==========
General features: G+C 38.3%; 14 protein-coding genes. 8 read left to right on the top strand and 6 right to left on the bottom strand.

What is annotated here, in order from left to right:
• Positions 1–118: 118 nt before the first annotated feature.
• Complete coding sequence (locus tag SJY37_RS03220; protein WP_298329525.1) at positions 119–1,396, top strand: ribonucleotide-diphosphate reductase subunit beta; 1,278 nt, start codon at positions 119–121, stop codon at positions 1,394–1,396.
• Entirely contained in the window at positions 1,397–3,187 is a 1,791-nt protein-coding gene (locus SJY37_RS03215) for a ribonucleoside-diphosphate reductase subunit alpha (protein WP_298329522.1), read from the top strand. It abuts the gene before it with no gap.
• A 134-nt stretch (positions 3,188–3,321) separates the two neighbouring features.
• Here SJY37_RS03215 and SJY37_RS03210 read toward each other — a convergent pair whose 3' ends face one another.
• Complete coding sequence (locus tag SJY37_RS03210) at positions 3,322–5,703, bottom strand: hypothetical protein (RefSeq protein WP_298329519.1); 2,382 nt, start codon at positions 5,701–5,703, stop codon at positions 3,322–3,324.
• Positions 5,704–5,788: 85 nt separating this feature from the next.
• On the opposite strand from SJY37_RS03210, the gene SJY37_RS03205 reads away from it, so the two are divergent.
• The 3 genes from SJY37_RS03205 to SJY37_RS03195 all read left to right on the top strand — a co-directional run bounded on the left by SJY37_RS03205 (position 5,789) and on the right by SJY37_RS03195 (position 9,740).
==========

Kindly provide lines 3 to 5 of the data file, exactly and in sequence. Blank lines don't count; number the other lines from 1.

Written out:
• Positions 1–118: 118 nt before the first annotated feature.
• Complete coding sequence (locus tag SJY37_RS03220; protein WP_298329525.1) at positions 119–1,396, top strand: ribonucleotide-diphosphate reductase subunit beta; 1,278 nt, start codon at positions 119–121, stop codon at positions 1,394–1,396.
• Entirely contained in the window at positions 1,397–3,187 is a 1,791-nt protein-coding gene (locus SJY37_RS03215) for a ribonucleoside-diphosphate reductase subunit alpha (protein WP_298329522.1), read from the top strand. It abuts the gene before it with no gap.